I want something like J's fork feature, I guess. Is there any way to do this?
This is, using so-called applicative style,
h <$> f <*> g
An alternative is to lift
h into the
(->) r applicative functor with
liftA2 h f g
The intuition behind that is that if
h :: a -> b -> c -- then -- liftA2 h :: (r -> a) -> (r -> b) -> r -> c
so the lifted version takes two functions
r -> something instead of the actual
somethings, and then feeds an
r to get the
somethings out of the functions.
liftA* and the corresponding combination of
<*> are equivalent.
While @kqr has the more practical solution based on the
Applicative instance for
((->) a), we can also talk about it in the "pipey" method
+----- f ------+ / \ <---- h +------< x \ / +----- g ------+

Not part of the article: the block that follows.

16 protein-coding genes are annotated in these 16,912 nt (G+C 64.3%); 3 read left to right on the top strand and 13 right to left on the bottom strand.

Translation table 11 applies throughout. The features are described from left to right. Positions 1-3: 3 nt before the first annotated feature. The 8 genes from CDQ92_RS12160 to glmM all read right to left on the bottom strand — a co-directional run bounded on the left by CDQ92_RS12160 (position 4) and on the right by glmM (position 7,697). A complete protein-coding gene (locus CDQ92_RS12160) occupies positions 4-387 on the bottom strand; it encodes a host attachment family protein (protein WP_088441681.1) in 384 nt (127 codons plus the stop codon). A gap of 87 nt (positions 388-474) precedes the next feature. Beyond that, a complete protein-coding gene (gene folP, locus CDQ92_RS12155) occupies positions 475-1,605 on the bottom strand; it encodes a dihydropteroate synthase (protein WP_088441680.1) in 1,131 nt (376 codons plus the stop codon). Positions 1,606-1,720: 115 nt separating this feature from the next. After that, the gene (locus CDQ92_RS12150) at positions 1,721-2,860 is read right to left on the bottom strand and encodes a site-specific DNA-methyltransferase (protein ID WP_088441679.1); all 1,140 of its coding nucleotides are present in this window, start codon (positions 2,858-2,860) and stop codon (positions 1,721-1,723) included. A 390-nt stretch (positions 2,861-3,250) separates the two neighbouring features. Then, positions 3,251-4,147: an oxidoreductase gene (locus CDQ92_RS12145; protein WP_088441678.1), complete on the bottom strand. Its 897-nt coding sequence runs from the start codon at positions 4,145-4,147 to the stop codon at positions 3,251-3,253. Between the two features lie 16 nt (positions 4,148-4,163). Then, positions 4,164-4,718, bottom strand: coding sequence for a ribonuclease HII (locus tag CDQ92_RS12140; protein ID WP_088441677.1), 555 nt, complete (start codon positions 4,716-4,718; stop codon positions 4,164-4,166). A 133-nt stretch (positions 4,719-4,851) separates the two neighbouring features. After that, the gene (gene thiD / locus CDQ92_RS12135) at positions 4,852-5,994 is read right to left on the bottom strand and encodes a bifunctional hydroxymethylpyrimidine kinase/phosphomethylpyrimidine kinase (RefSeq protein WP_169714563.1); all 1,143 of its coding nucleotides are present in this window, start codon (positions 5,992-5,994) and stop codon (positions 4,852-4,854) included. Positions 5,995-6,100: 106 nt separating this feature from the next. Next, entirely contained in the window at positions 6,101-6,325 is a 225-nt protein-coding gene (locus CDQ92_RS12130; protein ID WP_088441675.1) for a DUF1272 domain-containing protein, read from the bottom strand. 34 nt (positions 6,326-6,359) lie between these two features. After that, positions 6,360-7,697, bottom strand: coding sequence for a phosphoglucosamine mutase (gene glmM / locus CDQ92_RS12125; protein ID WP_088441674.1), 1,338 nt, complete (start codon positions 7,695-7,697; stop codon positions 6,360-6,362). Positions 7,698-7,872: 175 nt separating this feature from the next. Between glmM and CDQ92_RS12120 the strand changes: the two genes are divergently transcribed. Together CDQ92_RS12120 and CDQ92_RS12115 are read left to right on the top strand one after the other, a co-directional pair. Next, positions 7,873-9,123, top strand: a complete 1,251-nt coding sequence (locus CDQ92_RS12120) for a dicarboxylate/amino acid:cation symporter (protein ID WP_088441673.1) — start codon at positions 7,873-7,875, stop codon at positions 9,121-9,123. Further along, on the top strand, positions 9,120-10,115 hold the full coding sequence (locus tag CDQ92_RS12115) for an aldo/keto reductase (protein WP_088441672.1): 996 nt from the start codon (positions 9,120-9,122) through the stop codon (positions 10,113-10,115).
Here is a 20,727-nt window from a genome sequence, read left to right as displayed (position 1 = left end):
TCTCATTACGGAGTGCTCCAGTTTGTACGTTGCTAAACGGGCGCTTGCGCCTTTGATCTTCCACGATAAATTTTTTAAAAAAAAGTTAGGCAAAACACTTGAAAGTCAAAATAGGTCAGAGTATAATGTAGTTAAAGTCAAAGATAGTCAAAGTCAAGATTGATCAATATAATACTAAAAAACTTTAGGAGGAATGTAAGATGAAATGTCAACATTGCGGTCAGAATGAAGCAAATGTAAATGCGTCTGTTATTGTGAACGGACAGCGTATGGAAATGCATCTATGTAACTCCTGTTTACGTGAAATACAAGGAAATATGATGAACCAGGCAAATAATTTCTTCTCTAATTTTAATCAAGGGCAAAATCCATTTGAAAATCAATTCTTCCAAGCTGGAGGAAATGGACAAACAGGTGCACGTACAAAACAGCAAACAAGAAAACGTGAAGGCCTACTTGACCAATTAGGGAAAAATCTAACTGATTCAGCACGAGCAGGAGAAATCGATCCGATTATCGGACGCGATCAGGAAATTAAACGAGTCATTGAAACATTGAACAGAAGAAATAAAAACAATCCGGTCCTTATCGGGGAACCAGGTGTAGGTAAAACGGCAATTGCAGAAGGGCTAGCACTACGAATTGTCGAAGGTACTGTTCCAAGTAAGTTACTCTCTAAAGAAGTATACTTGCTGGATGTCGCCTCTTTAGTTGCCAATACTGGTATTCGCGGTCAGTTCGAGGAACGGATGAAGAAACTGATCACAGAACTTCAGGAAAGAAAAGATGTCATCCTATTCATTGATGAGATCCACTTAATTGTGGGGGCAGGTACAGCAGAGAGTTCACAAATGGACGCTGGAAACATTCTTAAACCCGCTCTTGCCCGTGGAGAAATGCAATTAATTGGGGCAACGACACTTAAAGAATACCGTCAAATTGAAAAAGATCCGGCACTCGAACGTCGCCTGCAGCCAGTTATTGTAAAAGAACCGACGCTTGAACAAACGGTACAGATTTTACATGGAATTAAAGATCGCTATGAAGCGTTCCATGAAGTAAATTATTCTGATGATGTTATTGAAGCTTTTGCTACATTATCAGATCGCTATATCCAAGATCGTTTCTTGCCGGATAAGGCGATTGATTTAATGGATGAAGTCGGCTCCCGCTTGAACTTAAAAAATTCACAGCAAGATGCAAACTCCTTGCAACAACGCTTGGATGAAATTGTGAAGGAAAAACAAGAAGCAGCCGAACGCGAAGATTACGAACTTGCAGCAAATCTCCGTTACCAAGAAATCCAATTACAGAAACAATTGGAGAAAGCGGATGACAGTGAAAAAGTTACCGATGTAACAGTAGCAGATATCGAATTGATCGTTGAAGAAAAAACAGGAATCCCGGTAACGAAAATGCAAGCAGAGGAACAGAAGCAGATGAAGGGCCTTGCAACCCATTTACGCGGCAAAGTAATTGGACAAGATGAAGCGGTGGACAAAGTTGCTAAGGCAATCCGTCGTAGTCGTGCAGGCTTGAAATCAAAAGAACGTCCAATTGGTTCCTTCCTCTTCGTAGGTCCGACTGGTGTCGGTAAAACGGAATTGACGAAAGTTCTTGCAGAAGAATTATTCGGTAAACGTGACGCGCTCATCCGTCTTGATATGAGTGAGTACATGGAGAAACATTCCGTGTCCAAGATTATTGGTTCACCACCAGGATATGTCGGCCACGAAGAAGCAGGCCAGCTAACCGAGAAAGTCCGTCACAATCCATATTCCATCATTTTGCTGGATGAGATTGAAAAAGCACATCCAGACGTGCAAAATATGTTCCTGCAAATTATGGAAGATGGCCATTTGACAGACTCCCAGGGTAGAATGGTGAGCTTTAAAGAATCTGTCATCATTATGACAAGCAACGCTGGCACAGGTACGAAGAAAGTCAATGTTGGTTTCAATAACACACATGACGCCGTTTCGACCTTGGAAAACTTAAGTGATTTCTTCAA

which provides a very compositional kind of pointfree program. We'll create this program with tools from
First we get the rightmost part of our diagram using a common missing function in Haskell called
--+ \ +----- x dup :: x -> (x, x) / dup x = (x, x) --+
then the middle is created using the
(***) combinator from
----- f ----- (***) :: (a -> b) -> (c -> d) -> (a, c) -> (b, d) f :: (a -> b) g :: (c -> d) ----- g ----- f *** g :: (a, c) -> (b, d)
then the left side is exactly what
uncurry does for us
+-- uncurry :: (a -> b -> c) -> (a, b) -> c / h :: (a -> b -> c) h uncurry h :: (a, b) -> c \ +--
Then wiring them all together we can erase the
x points with a very compositional style.
m :: (a -> b -> c) -> (x -> a) -> (x -> b) -> x -> c m h f g = uncurry h . (f *** g) . dup +------ f ----+ / \ <----- h +-----------< x (eta reduced) \ / +------ g ----+